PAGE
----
Seventy-three percent of respondents rated the quality of their departments’ grand rounds as very good or excellent; only 6% rated them as fair or poor. Furthermore, 93% believed that medical grand rounds held at their institution were of the same or better quality than those they had attended elsewhere. The quality was thought to have improved over the last five years at 51% of hospitals and remained the same at 43%.
Respondents reported that an average of 83 people attended grand rounds, 20 (24%) full-time faculty, 11 (13%) part-time faculty, 36 (44%) graduate medical trainees, ten (12%) medical students, and six (7%) other learners. Many learners, particularly faculty members, missed more than half the sessions (see Table 2).
Respondents reported that grand rounds were the most expensive conference in 78% of departments (69% of university hospitals versus 82% of other hospitals, p = .013). The pharmaceutical industry provided the majority of funding for grand rounds (see Table 3). Forty percent of speakers at university hospitals were from outside the hospital or affiliated medical school compared to 55% at other hospitals (p < .0001). The median honorarium paid to these speakers was $1,000.
Medical grand rounds are expensive, ubiquitous, have large audiences, and are thought to be of high quality. Our findings suggest that medical grand rounds are perceived as a valuable endeavor and continue to have a strong foothold in the medical culture. However, the conferences have multiple deficiencies.
First, although the traditional teacher-dominated lecture is suboptimal for facilitating higher-level adult learning and behavioral change,14–16 or for role-modeling the humanistic dimensions of medicine,17 grand rounds remain a passive lecture series. The combination of a suboptimal teaching method and unmatched educational needs is a recipe for learner dissatisfaction. The high absentee rate at the conferences, despite their reported high quality, likely reflects their low priority for learners with competing demands.
Second, the American Medical Association and Accreditation Council for Continuing Medical Education have determined that before an institution can assign CME credit to a teaching activity, there must be a demonstrable need, clearly stated objectives, appropriate learning methodologies, and thorough evaluation mechanisms.18 These requirements were often not met, putting departments at risk of citation for noncompliance.19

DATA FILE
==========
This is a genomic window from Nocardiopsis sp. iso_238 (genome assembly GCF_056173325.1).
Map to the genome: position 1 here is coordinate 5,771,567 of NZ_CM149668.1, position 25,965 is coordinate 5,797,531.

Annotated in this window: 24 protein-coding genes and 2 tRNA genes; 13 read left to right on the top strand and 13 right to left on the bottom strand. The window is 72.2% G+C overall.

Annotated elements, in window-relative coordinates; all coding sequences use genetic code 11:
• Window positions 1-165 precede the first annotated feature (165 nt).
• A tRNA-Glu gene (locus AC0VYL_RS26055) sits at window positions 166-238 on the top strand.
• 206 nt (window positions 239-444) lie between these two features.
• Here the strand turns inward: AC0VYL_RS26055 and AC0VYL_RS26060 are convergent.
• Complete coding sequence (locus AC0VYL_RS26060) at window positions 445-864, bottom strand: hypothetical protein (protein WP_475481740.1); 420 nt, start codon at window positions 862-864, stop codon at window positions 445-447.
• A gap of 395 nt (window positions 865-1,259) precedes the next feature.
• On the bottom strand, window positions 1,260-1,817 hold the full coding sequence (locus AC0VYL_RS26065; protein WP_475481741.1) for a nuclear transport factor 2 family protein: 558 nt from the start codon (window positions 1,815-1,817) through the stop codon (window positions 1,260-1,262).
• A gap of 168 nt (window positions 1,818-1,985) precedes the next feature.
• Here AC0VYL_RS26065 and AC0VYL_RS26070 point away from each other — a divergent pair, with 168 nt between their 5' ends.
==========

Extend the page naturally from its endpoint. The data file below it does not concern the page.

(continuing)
Third, drug company expenditures on physician education have been criticized for influencing physicians in ways detrimental to patients,20 yet, the pharmaceutical industry supplies the bulk of the funding for grand rounds. In addition to the substantial direct expenditures were “hidden” costs. According to our study, roughly 30 faculty physicians per hospital spent more than an hour per week away from their primary work to attend the conferences. Assuming that time spent at the conference could be spent in compensated clinical activity, at US $325 per hour in billing per physician,21 grand rounds are worth $9,750 per conference or almost $400,000 per institution per academic year (assuming 40 sessions per year). This sum does not include the value of clinical care provided by graduate medical trainees. These costs are hard to justify considering that grand rounds are often not structured to accomplish their stated goals.
Why then do medical grand rounds persist in their current format? The answer is probably multifactoral. First, the ubiquity and consistency of grand rounds’ format typifies the inertia that must be overcome in medical education reform.22 Second, education is only one objective of grand rounds. Third, lectures are a relatively easy and efficient method of disseminating information to large groups. Interactive small-group sessions based on learners’ needs, while promoting adult learning, are often less practical.
Our study had a high response rate and was the first study of medical grand rounds in the United States in over ten years. However, several limitations should be considered. First, we relied exclusively on respondents’ reports to characterize grand rounds; some responses were subject to desirability bias. Second, although we collected information on the percent of departments that performed needs assessment and evaluation, we have no data on the adequacy of these measurements. Finally, all institutions surveyed were ACGME-accredited internal medicine programs. Our results may not be applicable to other institutions or to grand rounds in disciplines other than medicine.
The organization and implementation of medical grand rounds needs to be reexamined. Learning objectives must be based on comprehensive needs assessments of targeted learners. Educational strategies should be selected for their ability to promote these objectives. Evaluations should provide feedback to speakers and assess educational impact. Costs and pharmaceutical industry influence should be reduced by using interactive formats such as case presentations, with patients present, facilitated by a department's own faculty. Such reforms are necessary to increase educational effectiveness, enhance role-modeling, and better foster collegial relationships at medical grand rounds.
The authors are indebted to Drs. L. R. Barker, D. Kern, D. Hellmann, D. Levine, R. Levine, and S. Kravet for their assistance.